What is it?
It was no coincidence that Mercedes-Benz chose Santa Barbara, California to give journalists their first taste of the ML 63 AMG. This is the German car maker’s powered-up rival to the likes of the BMW X5M and Porsche Cayenne Turbo, and nowhere has it traditionally sold in greater numbers than here. Where better to show off the US-built performance SUV than on the roads where the majority are set to spend their life?
What’s it like?
Like most new AMG models released in recent times, the ML 63 uses a new twin-turbocharged 5.5-litre V8 engine. The forced induction unit replaces the old model’s naturally aspirated 6.2-litre V8, packing 518bhp and a prodigious 516lb ft of torque – an increase of 15bhp and 52lb ft respectively. If that’s not enough, there’s also a performance package option that increases boost pressure and adds a more free-flowing air manifold, bumping output up to 549bhp and an even more heroic 560lb ft.
There’s a lot to like about the ML 63, but the engine is clearly its most compelling feature. With all that torque delivered at just 1750rpm the full force of its performance is never far away, as reflected in its 0-62mph time of just 4.7sec – a 0.3sec improvement on its predecessor. Accompanying its sheer speed is a wonderfully exuberant exhaust note that tempts you to hold on to lower gears longer than is absolutely necessary just to experience its aural delights. With two heavily overdriven ratios at the top of its gearbox, it’s also a terrifically relaxed and well refined cruiser at the sort of motorway speeds it will face in the UK.
Unlike other AMG models with the company’s seven speed MCT (multi-clutch transmission), the ML 63 makes use of a closely related seven-speed automatic gearbox complete with lock-up torque converter. The reason for this is simple: no other AMG model is used as much for towing purposes as the ML 63. “It was a decision we made right from the start of development,” says AMG drivetrain boss, Fritz Eichler. And with a towing capacity of 3050kg, it appears fully justified.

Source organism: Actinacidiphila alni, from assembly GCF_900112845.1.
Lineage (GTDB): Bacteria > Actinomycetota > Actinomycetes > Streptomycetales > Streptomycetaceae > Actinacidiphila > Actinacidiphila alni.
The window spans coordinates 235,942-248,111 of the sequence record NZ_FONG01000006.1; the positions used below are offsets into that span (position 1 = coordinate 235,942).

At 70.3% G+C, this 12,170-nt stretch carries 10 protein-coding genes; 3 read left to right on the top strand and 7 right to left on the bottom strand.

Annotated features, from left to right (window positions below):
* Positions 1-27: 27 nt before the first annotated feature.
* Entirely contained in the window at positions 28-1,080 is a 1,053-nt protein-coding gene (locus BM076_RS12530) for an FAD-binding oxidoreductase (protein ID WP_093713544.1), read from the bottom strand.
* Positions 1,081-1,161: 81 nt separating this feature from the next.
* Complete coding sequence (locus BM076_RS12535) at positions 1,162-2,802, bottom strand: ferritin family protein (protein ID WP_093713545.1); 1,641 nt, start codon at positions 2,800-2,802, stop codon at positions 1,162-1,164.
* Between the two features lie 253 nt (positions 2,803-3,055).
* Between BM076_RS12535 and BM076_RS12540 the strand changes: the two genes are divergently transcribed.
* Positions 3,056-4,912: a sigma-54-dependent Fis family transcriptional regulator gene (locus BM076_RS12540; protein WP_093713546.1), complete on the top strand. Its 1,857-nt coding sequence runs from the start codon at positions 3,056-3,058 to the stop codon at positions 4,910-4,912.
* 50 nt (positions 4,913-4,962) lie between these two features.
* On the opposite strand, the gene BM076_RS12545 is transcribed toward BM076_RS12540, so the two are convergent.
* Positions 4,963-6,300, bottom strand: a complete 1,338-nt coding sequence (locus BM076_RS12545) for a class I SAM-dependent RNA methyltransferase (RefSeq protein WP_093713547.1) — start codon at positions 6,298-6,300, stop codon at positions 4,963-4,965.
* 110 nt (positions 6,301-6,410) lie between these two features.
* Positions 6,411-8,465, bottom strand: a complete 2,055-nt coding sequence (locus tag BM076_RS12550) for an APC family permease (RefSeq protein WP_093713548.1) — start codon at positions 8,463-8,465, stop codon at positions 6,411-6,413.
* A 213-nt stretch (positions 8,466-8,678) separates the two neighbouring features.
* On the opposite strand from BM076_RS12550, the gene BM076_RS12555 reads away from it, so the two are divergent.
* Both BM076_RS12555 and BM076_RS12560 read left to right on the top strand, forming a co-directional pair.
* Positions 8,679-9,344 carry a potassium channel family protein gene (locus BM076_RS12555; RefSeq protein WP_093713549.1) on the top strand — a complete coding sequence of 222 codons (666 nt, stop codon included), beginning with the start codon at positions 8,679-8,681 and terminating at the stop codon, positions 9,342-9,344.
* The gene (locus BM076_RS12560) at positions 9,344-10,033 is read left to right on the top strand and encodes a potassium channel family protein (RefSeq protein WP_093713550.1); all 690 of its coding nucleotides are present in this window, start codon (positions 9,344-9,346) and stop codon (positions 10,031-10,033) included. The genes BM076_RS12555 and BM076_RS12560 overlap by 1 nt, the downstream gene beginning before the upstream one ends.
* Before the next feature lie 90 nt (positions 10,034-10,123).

It might lack the rapid fire action of the MCT, but the smooth shifting nature of the automatic perfectly suits the ML 63. Full load up-shifts are dispatched in a resolute manner, although it is a touch indecisive on downshifts in automatic mode – the result, no doubt of having to corral all that torque. Three driving modes are on offer: C for controlled efficiency, S for sport and S+ for sport plus. In the former, the standard stop-start function is automatically activated to provide valuable fuel savings when tooling around town. The combined cycle consumption has improved by 6.8mpg, or over 30 per cent, compared to the old model.
But while the engine steals the show, it is the overall ability of the chassis that really impresses. We’ve already noted the improved on-road prowess of the latest M-class in tests of lesser models and the ML 63 takes it to even loftier heights. Reduced ride height, unique elasto-kinematic properties, grippy rubber and roll-reducing active roll bars combine to provide it with a surprisingly agile nature with little lean along with well weighted and accurate steering, while delivering an unexpectedly compliant ride and top notch rolling refinement given the performance potential even on coarsely surfaced roads. The way it puts its substantial reserves to the road is nothing short of spectacular.